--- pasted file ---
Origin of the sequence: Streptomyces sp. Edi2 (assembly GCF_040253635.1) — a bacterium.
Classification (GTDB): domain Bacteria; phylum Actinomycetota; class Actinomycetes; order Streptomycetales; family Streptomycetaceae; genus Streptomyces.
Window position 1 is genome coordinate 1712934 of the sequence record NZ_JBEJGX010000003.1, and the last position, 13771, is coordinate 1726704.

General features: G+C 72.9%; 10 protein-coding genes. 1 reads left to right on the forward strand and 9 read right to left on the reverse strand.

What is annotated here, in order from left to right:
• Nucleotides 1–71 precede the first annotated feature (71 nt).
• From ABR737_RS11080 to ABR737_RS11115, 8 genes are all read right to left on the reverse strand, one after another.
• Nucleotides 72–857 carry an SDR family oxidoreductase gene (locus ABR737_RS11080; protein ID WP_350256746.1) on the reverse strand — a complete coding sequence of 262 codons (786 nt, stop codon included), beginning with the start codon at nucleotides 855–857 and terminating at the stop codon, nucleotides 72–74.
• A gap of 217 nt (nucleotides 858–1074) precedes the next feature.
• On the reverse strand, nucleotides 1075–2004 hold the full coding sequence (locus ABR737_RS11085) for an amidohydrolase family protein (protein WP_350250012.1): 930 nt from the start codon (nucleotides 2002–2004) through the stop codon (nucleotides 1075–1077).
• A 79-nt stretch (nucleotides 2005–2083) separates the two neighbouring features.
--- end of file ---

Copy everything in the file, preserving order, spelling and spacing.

Origin of the sequence: Streptomyces sp. Edi2 (assembly GCF_040253635.1) — a bacterium.
Classification (GTDB): domain Bacteria; phylum Actinomycetota; class Actinomycetes; order Streptomycetales; family Streptomycetaceae; genus Streptomyces.
Window position 1 is genome coordinate 1712934 of the sequence record NZ_JBEJGX010000003.1, and the last position, 13771, is coordinate 1726704.

General features: G+C 72.9%; 10 protein-coding genes. 1 reads left to right on the forward strand and 9 read right to left on the reverse strand.

What is annotated here, in order from left to right:
• Nucleotides 1–71 precede the first annotated feature (71 nt).
• From ABR737_RS11080 to ABR737_RS11115, 8 genes are all read right to left on the reverse strand, one after another.
• Nucleotides 72–857 carry an SDR family oxidoreductase gene (locus ABR737_RS11080; protein ID WP_350256746.1) on the reverse strand — a complete coding sequence of 262 codons (786 nt, stop codon included), beginning with the start codon at nucleotides 855–857 and terminating at the stop codon, nucleotides 72–74.
• A gap of 217 nt (nucleotides 858–1074) precedes the next feature.
• On the reverse strand, nucleotides 1075–2004 hold the full coding sequence (locus ABR737_RS11085) for an amidohydrolase family protein (protein WP_350250012.1): 930 nt from the start codon (nucleotides 2002–2004) through the stop codon (nucleotides 1075–1077).
• A 79-nt stretch (nucleotides 2005–2083) separates the two neighbouring features.